ECONOMYNEXT – Sri Lanka could face higher food prices and food shortages after authorities banned open accounts and DA/DP trading, importers have warned as the country tried to emerge from a currency crisis by raising interest rates and killing personal loans.
Despite severe foreign exchange shortages, the country did not face food shortages until May 2022 as food importers in the main wholesale market in Colombo somehow fed the nation.
Of the roughly US$1.7 billion to US$1.9 billion earned by the country’s exporters and overseas workers each month, only about US$200 million a month is spent on food.
Without a mechanism to prioritize the allocation of foreign exchange for food, many importers have channeled remittances from the Middle East through the undiyal system to feed the nation, sources familiar with the process say.
Because of this, the country did not face serious food shortages, but drugs, which were subject to price controls, went off the shelves as the rupee fell. Monthly drug needs are estimated at about $25 million, or about half a fuel ship.
Above all, importers who have long-standing relationships with regional suppliers ship goods at short notice.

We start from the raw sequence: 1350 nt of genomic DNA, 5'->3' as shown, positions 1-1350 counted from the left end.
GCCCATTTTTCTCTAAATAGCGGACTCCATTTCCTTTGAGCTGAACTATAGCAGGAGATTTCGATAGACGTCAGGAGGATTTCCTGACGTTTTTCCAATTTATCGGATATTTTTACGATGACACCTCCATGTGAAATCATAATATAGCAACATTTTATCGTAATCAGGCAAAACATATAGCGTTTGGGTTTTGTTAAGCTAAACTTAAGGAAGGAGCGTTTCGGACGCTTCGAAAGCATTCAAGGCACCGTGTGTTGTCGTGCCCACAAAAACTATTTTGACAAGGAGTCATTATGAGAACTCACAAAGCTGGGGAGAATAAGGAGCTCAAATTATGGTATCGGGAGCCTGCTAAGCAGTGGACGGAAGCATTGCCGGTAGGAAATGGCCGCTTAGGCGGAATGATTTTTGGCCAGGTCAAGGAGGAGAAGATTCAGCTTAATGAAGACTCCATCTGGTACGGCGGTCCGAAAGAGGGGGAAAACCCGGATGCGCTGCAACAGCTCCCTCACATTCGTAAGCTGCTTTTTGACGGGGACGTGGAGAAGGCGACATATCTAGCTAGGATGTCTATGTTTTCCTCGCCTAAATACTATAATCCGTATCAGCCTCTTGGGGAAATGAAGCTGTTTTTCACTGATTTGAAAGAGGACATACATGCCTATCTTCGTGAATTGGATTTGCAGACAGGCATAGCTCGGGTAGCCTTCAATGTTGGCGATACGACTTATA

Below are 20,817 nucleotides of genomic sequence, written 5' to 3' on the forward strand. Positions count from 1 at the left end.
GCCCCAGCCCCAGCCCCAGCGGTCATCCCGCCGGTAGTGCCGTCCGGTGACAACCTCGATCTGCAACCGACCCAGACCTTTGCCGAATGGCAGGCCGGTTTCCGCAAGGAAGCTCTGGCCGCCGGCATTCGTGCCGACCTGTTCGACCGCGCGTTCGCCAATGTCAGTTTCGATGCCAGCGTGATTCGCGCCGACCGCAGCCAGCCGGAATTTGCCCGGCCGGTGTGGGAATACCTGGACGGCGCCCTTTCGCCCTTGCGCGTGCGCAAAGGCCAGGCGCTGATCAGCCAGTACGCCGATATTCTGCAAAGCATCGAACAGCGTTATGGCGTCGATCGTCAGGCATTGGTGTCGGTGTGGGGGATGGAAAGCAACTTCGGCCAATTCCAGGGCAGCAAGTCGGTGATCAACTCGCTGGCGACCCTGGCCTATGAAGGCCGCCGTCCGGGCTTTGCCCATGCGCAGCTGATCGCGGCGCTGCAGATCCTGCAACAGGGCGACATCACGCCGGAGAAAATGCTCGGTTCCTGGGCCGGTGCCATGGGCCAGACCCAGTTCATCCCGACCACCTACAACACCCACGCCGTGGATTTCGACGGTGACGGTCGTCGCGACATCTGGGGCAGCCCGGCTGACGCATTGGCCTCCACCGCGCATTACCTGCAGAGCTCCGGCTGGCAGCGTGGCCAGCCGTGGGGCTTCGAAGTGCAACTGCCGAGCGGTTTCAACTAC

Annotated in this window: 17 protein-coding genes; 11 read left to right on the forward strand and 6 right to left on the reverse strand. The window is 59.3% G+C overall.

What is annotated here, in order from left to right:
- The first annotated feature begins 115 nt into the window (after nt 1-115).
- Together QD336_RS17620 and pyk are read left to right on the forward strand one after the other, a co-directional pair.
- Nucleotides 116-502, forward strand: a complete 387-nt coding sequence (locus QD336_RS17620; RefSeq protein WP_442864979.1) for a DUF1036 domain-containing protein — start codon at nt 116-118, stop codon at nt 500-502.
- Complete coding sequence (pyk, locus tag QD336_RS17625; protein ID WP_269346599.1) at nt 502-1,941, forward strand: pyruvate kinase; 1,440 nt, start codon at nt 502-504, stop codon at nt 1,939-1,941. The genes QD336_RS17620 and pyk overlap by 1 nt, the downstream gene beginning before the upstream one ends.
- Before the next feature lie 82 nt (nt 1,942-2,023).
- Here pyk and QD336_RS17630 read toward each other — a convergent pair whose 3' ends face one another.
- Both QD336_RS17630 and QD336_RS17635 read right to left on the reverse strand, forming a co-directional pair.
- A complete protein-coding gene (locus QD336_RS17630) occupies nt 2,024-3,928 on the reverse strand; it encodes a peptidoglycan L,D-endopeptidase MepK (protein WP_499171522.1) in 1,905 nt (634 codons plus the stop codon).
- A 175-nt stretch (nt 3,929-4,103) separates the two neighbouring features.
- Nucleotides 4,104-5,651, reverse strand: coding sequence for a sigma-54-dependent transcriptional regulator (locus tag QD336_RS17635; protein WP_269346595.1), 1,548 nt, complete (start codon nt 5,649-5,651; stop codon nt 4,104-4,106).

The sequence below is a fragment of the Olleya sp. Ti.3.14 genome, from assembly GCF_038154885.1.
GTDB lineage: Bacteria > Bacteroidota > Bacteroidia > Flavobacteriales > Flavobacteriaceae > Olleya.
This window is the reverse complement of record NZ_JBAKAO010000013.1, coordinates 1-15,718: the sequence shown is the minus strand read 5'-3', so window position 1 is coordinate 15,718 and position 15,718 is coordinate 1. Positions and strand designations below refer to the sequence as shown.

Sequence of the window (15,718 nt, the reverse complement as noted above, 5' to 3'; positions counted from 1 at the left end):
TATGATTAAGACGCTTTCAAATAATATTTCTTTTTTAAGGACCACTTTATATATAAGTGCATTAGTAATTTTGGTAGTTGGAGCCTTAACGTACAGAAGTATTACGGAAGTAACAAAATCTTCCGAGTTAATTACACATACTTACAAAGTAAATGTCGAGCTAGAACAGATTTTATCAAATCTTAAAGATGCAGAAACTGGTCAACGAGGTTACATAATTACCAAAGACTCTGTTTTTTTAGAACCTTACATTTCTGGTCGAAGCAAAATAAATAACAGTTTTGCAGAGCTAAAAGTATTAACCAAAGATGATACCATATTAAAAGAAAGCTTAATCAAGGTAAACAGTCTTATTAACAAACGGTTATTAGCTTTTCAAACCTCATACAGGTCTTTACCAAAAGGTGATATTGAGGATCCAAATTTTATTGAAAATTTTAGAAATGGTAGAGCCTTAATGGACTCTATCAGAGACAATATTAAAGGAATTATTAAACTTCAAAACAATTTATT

Food suppliers were willing to lend to their local counterparties because of the strong intergenerational relationship.
Groceries like onions and potatoes are also perishable and will rot in bins if not cleared away quickly, while importers go from bank to bank looking for dollars, the grocers said.
Some groceries were spiked at Pettah market on Friday, wholesalers said.
Sri Lanka may trigger drug-like food shortages with new trade controls: Bellwether
Economic analysts had previously warned that price controls and bans on DA/DP imports were the easiest way authorities could create food shortages.
The import ban came after the central bank hiked interest rates to stop money printing and personal credit began to fall.
Sri Lanka has an interim-regime central bank, which has caused monetary instability and social unrest since its inception in 1950.
The country suffered from balance of payments problems within two years of its inception, an exchange control law was enacted in 1952 and a ‘Hartal’ was held in 1953. (Colombo/May 20, 2022)